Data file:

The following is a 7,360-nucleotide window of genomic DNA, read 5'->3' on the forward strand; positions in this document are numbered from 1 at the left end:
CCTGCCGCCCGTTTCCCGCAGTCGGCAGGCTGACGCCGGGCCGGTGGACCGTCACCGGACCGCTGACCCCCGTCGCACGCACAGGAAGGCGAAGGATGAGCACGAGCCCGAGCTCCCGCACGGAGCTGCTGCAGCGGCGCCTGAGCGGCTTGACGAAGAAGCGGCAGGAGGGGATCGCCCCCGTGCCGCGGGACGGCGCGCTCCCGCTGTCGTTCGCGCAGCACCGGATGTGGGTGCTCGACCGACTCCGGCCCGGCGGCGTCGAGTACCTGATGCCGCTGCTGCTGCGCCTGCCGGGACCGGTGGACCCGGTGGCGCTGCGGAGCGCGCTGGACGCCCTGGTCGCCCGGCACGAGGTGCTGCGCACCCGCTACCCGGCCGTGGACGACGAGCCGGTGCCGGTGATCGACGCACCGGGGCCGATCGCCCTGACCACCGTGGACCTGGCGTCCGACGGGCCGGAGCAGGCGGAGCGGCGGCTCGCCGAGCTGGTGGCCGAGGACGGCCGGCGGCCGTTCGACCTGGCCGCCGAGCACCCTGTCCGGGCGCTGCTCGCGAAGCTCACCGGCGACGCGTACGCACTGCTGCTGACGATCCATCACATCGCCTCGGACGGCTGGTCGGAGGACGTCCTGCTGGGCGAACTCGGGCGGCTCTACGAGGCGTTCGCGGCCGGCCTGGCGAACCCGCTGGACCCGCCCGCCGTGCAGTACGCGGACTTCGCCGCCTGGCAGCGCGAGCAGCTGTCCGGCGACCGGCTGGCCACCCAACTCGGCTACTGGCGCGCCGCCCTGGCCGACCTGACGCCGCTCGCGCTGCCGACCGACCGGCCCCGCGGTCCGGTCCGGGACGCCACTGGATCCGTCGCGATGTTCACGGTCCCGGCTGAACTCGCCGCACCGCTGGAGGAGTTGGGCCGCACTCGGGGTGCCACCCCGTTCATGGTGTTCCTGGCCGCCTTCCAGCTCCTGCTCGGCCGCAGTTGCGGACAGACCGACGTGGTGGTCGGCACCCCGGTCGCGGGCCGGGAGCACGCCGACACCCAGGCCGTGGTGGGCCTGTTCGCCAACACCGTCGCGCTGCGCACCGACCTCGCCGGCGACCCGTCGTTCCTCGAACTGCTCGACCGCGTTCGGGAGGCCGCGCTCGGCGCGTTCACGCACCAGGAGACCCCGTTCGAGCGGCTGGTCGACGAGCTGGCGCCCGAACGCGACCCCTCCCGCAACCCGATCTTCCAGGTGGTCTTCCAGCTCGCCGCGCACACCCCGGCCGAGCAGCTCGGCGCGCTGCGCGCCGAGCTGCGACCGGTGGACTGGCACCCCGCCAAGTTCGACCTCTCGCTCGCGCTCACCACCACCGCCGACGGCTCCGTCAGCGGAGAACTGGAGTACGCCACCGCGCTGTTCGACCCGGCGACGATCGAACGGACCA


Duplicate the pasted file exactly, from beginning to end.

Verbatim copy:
The following is a 7,360-nucleotide window of genomic DNA, read 5'->3' on the forward strand; positions in this document are numbered from 1 at the left end:
CCTGCCGCCCGTTTCCCGCAGTCGGCAGGCTGACGCCGGGCCGGTGGACCGTCACCGGACCGCTGACCCCCGTCGCACGCACAGGAAGGCGAAGGATGAGCACGAGCCCGAGCTCCCGCACGGAGCTGCTGCAGCGGCGCCTGAGCGGCTTGACGAAGAAGCGGCAGGAGGGGATCGCCCCCGTGCCGCGGGACGGCGCGCTCCCGCTGTCGTTCGCGCAGCACCGGATGTGGGTGCTCGACCGACTCCGGCCCGGCGGCGTCGAGTACCTGATGCCGCTGCTGCTGCGCCTGCCGGGACCGGTGGACCCGGTGGCGCTGCGGAGCGCGCTGGACGCCCTGGTCGCCCGGCACGAGGTGCTGCGCACCCGCTACCCGGCCGTGGACGACGAGCCGGTGCCGGTGATCGACGCACCGGGGCCGATCGCCCTGACCACCGTGGACCTGGCGTCCGACGGGCCGGAGCAGGCGGAGCGGCGGCTCGCCGAGCTGGTGGCCGAGGACGGCCGGCGGCCGTTCGACCTGGCCGCCGAGCACCCTGTCCGGGCGCTGCTCGCGAAGCTCACCGGCGACGCGTACGCACTGCTGCTGACGATCCATCACATCGCCTCGGACGGCTGGTCGGAGGACGTCCTGCTGGGCGAACTCGGGCGGCTCTACGAGGCGTTCGCGGCCGGCCTGGCGAACCCGCTGGACCCGCCCGCCGTGCAGTACGCGGACTTCGCCGCCTGGCAGCGCGAGCAGCTGTCCGGCGACCGGCTGGCCACCCAACTCGGCTACTGGCGCGCCGCCCTGGCCGACCTGACGCCGCTCGCGCTGCCGACCGACCGGCCCCGCGGTCCGGTCCGGGACGCCACTGGATCCGTCGCGATGTTCACGGTCCCGGCTGAACTCGCCGCACCGCTGGAGGAGTTGGGCCGCACTCGGGGTGCCACCCCGTTCATGGTGTTCCTGGCCGCCTTCCAGCTCCTGCTCGGCCGCAGTTGCGGACAGACCGACGTGGTGGTCGGCACCCCGGTCGCGGGCCGGGAGCACGCCGACACCCAGGCCGTGGTGGGCCTGTTCGCCAACACCGTCGCGCTGCGCACCGACCTCGCCGGCGACCCGTCGTTCCTCGAACTGCTCGACCGCGTTCGGGAGGCCGCGCTCGGCGCGTTCACGCACCAGGAGACCCCGTTCGAGCGGCTGGTCGACGAGCTGGCGCCCGAACGCGACCCCTCCCGCAACCCGATCTTCCAGGTGGTCTTCCAGCTCGCCGCGCACACCCCGGCCGAGCAGCTCGGCGCGCTGCGCGCCGAGCTGCGACCGGTGGACTGGCACCCCGCCAAGTTCGACCTCTCGCTCGCGCTCACCACCACCGCCGACGGCTCCGTCAGCGGAGAACTGGAGTACGCCACCGCGCTGTTCGACCCGGCGACGATCGAACGGACCA